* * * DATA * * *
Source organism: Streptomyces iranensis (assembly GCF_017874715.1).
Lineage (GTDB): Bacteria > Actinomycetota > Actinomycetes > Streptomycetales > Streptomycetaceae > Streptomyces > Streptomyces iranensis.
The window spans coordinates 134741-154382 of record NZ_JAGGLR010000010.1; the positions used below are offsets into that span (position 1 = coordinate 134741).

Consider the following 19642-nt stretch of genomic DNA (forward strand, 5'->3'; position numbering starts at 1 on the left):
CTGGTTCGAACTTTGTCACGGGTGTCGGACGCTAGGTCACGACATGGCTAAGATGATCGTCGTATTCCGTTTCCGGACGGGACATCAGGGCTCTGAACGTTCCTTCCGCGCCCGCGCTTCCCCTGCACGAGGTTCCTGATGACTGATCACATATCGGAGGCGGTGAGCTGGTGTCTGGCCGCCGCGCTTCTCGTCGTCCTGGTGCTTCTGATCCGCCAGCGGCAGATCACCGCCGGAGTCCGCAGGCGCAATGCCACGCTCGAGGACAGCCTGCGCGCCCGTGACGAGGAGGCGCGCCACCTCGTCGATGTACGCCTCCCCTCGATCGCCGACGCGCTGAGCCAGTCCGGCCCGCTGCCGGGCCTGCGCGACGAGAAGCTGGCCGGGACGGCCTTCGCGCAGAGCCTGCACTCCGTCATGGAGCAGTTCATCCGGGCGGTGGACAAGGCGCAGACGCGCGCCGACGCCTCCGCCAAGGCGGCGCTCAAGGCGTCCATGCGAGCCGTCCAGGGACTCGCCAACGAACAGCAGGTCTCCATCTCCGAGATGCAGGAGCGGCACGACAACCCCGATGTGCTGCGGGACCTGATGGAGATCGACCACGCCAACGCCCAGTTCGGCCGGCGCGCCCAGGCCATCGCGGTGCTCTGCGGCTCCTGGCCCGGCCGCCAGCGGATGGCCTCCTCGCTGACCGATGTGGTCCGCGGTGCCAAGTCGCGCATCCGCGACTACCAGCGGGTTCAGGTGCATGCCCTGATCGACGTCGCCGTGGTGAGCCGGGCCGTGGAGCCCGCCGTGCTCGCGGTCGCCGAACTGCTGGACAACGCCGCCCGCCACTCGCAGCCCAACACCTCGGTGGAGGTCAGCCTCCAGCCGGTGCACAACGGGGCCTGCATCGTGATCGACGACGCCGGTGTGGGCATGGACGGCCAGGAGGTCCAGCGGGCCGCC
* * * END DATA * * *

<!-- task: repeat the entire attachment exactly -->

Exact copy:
Source organism: Streptomyces iranensis (assembly GCF_017874715.1).
Lineage (GTDB): Bacteria > Actinomycetota > Actinomycetes > Streptomycetales > Streptomycetaceae > Streptomyces > Streptomyces iranensis.
The window spans coordinates 134741-154382 of record NZ_JAGGLR010000010.1; the positions used below are offsets into that span (position 1 = coordinate 134741).

Consider the following 19642-nt stretch of genomic DNA (forward strand, 5'->3'; position numbering starts at 1 on the left):
CTGGTTCGAACTTTGTCACGGGTGTCGGACGCTAGGTCACGACATGGCTAAGATGATCGTCGTATTCCGTTTCCGGACGGGACATCAGGGCTCTGAACGTTCCTTCCGCGCCCGCGCTTCCCCTGCACGAGGTTCCTGATGACTGATCACATATCGGAGGCGGTGAGCTGGTGTCTGGCCGCCGCGCTTCTCGTCGTCCTGGTGCTTCTGATCCGCCAGCGGCAGATCACCGCCGGAGTCCGCAGGCGCAATGCCACGCTCGAGGACAGCCTGCGCGCCCGTGACGAGGAGGCGCGCCACCTCGTCGATGTACGCCTCCCCTCGATCGCCGACGCGCTGAGCCAGTCCGGCCCGCTGCCGGGCCTGCGCGACGAGAAGCTGGCCGGGACGGCCTTCGCGCAGAGCCTGCACTCCGTCATGGAGCAGTTCATCCGGGCGGTGGACAAGGCGCAGACGCGCGCCGACGCCTCCGCCAAGGCGGCGCTCAAGGCGTCCATGCGAGCCGTCCAGGGACTCGCCAACGAACAGCAGGTCTCCATCTCCGAGATGCAGGAGCGGCACGACAACCCCGATGTGCTGCGGGACCTGATGGAGATCGACCACGCCAACGCCCAGTTCGGCCGGCGCGCCCAGGCCATCGCGGTGCTCTGCGGCTCCTGGCCCGGCCGCCAGCGGATGGCCTCCTCGCTGACCGATGTGGTCCGCGGTGCCAAGTCGCGCATCCGCGACTACCAGCGGGTTCAGGTGCATGCCCTGATCGACGTCGCCGTGGTGAGCCGGGCCGTGGAGCCCGCCGTGCTCGCGGTCGCCGAACTGCTGGACAACGCCGCCCGCCACTCGCAGCCCAACACCTCGGTGGAGGTCAGCCTCCAGCCGGTGCACAACGGGGCCTGCATCGTGATCGACGACGCCGGTGTGGGCATGGACGGCCAGGAGGTCCAGCGGGCCGCC